30 December, 2008

Kappa-bashi kitchen town / Taito ward

Between the famous sight seeing places, Ueno and Asakusa, there is a unique town which has been attracting people who are interested in cooking. Kappa-bashi; the mecca of cooks and owners of all kind of restaurant.
If you want to open your own restaurant, I recommend you to visit this town. And also you can enjoy your shopping there as a non-professional visitor.

There are many cutlery shops, utensil shops….

Interior and Exterior shops…

Here is a food sample shop. These samples are made by wax and plastic. These were very exquisite and,,, looked yummy!

Don’t forget stools, chairs and tables for opening your restaurant.

What kind of uniform do you need?

You can buy a cash register here.

This shop attracted me very much.

Look! You can roast coffee beans by yourself on a gas range.

You want to open a chinese restaurant?

And otherwise, there are many shops for soba restaurant, confectioners, etc, etc...

The closest station of Kappa-bashi is Inaricho or Tawaramachi of Tokyo metro Ginza line.
You can find the landmark buildings, the first photo of this posting and the photo below, from Asakusa-dori street. This is a gate for Kappa-bashi area.

You'd better visit on weekdays or Saturday. On Sunday, most of shops are closed.

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22 December, 2008

Hagoita-Ichi (Hagoita Fair) / Senso-ji temple, Asakusa

Hagoita is, originally, a paddle of the traditional racket game, Hanetsuki, which is played by kids during the New Year’s holiday. It also has been made and displayed as a charm against evil. Ancient people believed that Hagoita would hit bad lucks away. It has become one of the craft arts of Tokyo.
Every December, Hagoita craftsmen gather at Asakusa Senso-ji temple for the Hagoita-Ichi (Hagoita Fair). This fair has been held there since Edo era and it has become one of the signature winter event in Tokyo.

Hagoita-Ichi poster displayed at JR Ueno station.

Last Thursday night, I dropped over at Asakusa on the way back home, and took Asakusa night scene and some Hagoita pictures. (All of pictures can be enlarged by clicking them.)

It was already over 20 o’clock, so most of the shops on the approach pavement to the Senso-ji were about closed.

I often had been there in the daytime, but it was a first time to visit at night.

Most of the Hagoita were featuring the Kabuki-actors.

Apparently the range of prices of normal sizes were around 20,000 - 50,000 yen. Bigger hagoita were over 300,000yen,,, zee, who could buy them?

Some of craftsmen feature celebrities or athletes who were active this year.

The boy with red cap in the above picture is Ryo Ishikawa, Japanese professional golf rookie, who won a golf tournament when he was just 15 (he was recorded in the Guinness book as the youngest winner of the regular golf tournament) and became a professional golfer this year.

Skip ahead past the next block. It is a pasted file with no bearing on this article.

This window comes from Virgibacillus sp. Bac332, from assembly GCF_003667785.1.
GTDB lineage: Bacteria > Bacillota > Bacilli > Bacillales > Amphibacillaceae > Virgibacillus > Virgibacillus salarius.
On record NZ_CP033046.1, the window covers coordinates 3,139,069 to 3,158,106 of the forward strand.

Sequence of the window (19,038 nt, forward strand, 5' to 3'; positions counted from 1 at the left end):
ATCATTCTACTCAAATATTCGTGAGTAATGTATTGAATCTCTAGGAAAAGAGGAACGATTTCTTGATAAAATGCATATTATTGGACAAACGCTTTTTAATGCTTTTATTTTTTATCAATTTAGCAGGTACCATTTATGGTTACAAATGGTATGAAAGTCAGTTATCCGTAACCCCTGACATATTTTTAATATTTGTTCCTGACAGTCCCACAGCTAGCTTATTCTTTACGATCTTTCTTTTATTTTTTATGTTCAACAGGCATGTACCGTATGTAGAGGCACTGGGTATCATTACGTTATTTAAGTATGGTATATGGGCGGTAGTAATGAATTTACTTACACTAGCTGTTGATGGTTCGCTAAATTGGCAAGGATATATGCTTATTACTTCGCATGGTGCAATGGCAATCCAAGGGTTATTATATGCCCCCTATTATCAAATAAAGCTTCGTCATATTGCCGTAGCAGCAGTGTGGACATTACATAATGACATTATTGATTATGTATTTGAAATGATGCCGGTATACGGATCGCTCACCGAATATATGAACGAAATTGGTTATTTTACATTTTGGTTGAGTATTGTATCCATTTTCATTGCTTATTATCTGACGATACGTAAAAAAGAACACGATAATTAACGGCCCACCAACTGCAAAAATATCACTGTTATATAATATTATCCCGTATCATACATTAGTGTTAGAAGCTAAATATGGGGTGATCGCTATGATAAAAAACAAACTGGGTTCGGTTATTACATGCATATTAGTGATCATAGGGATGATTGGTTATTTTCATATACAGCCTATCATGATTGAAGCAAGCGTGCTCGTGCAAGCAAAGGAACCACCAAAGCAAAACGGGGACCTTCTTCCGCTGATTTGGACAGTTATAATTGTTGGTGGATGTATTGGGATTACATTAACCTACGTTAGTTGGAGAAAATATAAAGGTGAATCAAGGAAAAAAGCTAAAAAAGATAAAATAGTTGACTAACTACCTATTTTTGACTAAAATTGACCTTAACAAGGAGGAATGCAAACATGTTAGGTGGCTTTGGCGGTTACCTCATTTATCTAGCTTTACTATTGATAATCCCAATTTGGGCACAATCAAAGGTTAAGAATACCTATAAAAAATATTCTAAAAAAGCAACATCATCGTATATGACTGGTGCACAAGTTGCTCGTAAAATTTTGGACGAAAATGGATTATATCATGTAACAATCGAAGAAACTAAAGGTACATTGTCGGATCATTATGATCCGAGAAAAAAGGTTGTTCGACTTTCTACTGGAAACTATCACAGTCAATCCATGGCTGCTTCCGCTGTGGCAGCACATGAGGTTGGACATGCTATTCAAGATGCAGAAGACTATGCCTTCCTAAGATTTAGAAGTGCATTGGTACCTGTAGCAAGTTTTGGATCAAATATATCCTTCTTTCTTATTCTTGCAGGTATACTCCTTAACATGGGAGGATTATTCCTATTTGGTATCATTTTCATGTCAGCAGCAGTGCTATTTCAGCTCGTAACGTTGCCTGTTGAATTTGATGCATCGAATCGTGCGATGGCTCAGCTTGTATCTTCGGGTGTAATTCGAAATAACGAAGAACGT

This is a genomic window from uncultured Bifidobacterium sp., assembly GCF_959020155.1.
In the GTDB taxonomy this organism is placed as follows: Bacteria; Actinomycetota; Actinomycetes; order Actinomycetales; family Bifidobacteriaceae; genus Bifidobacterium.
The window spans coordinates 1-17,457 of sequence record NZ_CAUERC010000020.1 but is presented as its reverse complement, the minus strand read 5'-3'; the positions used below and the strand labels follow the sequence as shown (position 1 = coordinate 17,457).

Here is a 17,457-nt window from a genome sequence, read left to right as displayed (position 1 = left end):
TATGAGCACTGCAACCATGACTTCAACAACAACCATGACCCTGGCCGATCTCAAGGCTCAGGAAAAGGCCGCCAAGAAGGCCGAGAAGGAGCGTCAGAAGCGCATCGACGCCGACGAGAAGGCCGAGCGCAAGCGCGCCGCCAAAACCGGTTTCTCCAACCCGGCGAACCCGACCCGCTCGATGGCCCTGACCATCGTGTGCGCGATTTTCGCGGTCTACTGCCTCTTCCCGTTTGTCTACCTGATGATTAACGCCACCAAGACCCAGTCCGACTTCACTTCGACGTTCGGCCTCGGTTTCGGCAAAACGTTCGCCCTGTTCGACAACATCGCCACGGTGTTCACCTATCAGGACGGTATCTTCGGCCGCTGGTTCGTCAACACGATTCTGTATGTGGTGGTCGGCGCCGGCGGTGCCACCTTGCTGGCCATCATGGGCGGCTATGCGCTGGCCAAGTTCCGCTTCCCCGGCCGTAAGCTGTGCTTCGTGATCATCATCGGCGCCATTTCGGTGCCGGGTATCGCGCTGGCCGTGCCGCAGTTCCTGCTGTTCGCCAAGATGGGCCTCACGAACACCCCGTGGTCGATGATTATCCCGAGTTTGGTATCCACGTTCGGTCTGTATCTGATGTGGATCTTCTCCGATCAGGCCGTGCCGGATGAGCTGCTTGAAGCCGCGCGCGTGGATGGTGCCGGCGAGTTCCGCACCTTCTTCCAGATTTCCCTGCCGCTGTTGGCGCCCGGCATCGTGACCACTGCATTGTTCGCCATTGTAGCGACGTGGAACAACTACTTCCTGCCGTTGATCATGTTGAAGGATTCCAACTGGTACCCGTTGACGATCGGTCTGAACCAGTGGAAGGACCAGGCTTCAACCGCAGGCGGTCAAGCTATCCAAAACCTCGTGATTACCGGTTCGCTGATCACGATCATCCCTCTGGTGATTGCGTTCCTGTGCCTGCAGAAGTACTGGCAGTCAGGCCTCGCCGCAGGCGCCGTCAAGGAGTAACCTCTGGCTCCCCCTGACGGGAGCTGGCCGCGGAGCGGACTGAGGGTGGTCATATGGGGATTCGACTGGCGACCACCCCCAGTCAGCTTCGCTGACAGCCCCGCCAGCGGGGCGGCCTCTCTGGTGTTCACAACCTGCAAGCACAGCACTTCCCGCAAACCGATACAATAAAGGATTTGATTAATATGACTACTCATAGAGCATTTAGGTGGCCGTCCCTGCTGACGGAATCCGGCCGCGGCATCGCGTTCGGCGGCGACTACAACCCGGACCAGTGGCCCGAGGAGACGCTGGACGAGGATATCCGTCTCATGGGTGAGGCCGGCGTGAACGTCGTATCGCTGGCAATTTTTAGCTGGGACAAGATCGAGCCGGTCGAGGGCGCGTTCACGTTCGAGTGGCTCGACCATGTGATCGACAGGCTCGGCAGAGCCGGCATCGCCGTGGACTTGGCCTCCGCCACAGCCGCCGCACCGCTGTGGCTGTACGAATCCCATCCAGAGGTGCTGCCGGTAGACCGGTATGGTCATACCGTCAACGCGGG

Hello Kitty”?

The dates of the fair are 17th to 19th December, every year. Please note on your next year’s calender.

The closest station is Asakusa (Tokyo Metro Ginza-line, Tobu Isesaki-line and Toei Asakusa-line).

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10 December, 2008

Foxes in the Oji Inari shrine / Oji, Kita ward

Please allow me to post the photos taken in this September.

Near the Asukayama park (posted in 06/Sep/08), there is an old and famous shrine called Oji Inari. One morning, Lee and I went there to see the location of the famous Rakugo story "Oji no Kitsune (the fox in Oji)".

Foxes had long been described as mischievous creatures in old fairy tales. In the Rakugo "Oji no Kitsune", the trick matches between the fox who lived in the shrine and the man who visited the shrine was described comically.

There were many statues of foxes. Foxes are guardians of Inari shrine, and also messengers of Inari god.
Ohji Inari is recognized as the top of the Inari shrines in Kanto area.

I found a fox statue having a key.

It's my guess that means this fox (or this shrine) plays a key role in the "Inari industry".

When we were about walking into the backyard of shrine to see the "fox cave", I saw a man appeared at a window of the shrine office.

The man, who seemed to be a shrine priest, gave us a sign of "not permitted" gently as waving his hand slowly. I looked down at Lee and talked to myself "yeah, the combination of fox and dog was not so good, especially from the point of view of fox". I raised my eyes and nodded to the man,,,,, but he had disappeared already.
I am not sure if he had a foxtail.

According to the legend, huge numbers of foxes who serving at Inari shrine all over the Kanto area gather to join the annual meeting held in the shrine yard on new year's eve.

Above is the Ukiyoe drawed by the famous painter Andoh Hirosige. Foxes who intend to join the annual meeting are gathering in front of a big Enoki tree to fix their clothes (fur coat & muffler?) before entering the Oji Inari.
My friend Kaz infiltrated into the fox anual meeting and wrote about it on his weblog several years ago. I was shocked by his scoop photos. Vast numbers of foxes were parading the street. Please check it! (Kaz's weblog)

The closest station of Oji Inari shrine is Oji (JR) .
If you want to join the fox parade in New Year's eve, please visit the official HP (Japanese only).

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